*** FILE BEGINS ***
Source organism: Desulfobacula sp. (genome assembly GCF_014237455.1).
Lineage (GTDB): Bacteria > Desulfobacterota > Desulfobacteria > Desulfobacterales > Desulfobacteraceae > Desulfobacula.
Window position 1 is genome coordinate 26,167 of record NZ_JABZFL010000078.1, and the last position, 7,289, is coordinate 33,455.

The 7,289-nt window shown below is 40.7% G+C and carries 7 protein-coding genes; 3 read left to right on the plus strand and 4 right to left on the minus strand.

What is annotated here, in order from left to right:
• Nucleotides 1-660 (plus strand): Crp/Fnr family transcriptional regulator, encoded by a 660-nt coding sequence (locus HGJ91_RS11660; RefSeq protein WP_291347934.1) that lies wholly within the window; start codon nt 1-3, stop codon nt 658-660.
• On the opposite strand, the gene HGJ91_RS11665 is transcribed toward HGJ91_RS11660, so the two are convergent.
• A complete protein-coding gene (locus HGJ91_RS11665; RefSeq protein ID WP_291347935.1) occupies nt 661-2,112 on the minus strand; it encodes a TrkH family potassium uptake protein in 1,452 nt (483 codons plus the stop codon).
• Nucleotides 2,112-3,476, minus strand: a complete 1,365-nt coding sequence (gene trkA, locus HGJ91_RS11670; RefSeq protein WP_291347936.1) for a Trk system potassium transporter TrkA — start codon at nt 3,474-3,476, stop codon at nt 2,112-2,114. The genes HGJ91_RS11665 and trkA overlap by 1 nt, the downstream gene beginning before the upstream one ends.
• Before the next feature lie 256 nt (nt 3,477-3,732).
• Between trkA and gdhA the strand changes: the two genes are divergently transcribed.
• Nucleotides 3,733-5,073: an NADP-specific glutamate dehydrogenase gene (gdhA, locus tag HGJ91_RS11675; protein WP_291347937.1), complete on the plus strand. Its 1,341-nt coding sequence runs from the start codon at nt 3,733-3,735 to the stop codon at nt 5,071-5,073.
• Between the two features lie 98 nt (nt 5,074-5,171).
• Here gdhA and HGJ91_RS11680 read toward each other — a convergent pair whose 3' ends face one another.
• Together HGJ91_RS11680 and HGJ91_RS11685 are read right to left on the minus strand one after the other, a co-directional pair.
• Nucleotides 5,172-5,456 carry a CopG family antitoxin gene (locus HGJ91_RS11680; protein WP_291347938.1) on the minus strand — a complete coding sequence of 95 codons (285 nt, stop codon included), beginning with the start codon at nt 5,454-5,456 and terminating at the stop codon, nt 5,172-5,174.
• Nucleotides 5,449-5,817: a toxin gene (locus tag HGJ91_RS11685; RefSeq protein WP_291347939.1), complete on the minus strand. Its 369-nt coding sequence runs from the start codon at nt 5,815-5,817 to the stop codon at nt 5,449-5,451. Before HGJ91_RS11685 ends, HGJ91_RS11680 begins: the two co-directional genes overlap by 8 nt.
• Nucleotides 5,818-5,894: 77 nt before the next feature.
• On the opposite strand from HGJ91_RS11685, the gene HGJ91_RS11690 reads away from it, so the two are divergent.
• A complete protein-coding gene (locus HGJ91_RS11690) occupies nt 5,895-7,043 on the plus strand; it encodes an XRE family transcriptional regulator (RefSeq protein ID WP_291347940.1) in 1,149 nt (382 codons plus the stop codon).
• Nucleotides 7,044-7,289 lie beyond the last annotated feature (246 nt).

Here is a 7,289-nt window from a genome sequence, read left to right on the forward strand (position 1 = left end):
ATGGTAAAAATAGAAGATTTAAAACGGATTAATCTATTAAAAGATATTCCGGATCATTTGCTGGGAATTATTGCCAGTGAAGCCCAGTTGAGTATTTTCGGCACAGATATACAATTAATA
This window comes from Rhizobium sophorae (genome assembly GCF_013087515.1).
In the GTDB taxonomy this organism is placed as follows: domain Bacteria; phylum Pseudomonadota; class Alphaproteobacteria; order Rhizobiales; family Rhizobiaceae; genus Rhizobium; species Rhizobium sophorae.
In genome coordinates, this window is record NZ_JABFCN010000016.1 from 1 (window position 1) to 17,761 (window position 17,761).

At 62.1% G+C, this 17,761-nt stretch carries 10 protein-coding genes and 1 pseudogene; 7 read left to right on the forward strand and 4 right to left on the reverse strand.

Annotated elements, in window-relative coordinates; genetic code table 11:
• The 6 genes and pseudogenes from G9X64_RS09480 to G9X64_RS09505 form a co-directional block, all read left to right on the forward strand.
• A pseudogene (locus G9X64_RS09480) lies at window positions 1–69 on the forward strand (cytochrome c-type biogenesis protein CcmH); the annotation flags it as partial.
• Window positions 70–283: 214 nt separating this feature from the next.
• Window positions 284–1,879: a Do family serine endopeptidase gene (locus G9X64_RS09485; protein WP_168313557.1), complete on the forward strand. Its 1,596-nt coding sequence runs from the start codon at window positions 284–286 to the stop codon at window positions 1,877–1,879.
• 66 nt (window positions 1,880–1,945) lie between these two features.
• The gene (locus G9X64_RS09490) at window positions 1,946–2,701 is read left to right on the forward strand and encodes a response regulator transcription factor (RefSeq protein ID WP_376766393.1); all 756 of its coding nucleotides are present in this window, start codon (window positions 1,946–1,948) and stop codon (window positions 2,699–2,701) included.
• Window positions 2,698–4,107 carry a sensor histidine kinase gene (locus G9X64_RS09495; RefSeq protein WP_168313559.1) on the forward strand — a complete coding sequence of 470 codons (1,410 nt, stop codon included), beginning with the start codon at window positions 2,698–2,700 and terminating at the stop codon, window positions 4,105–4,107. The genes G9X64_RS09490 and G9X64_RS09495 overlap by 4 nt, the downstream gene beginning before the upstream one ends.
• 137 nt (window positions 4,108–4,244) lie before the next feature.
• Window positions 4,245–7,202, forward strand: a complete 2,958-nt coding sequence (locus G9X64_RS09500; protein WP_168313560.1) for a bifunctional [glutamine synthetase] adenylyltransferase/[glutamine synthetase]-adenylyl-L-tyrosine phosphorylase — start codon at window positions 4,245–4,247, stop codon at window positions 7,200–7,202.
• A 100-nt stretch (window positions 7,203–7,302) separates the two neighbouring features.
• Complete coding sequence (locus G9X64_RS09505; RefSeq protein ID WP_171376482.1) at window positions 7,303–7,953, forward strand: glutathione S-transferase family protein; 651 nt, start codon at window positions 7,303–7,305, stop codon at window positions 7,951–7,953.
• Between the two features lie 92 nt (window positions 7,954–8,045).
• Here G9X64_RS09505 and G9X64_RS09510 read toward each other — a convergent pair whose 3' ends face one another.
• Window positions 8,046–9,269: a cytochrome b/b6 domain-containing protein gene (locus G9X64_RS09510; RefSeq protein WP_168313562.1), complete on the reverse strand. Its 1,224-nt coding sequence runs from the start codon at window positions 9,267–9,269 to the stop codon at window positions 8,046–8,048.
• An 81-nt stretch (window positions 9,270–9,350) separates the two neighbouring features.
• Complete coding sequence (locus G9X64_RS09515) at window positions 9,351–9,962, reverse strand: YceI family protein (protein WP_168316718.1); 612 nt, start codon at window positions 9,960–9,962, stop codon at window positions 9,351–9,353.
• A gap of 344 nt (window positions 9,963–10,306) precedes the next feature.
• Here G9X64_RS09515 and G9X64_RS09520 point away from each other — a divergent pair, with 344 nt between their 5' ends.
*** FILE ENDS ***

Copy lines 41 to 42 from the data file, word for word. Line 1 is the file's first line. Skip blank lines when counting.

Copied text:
• Here G9X64_RS09505 and G9X64_RS09510 read toward each other — a convergent pair whose 3' ends face one another.
• Window positions 8,046–9,269: a cytochrome b/b6 domain-containing protein gene (locus G9X64_RS09510; RefSeq protein WP_168313562.1), complete on the reverse strand. Its 1,224-nt coding sequence runs from the start codon at window positions 9,267–9,269 to the stop codon at window positions 8,046–8,048.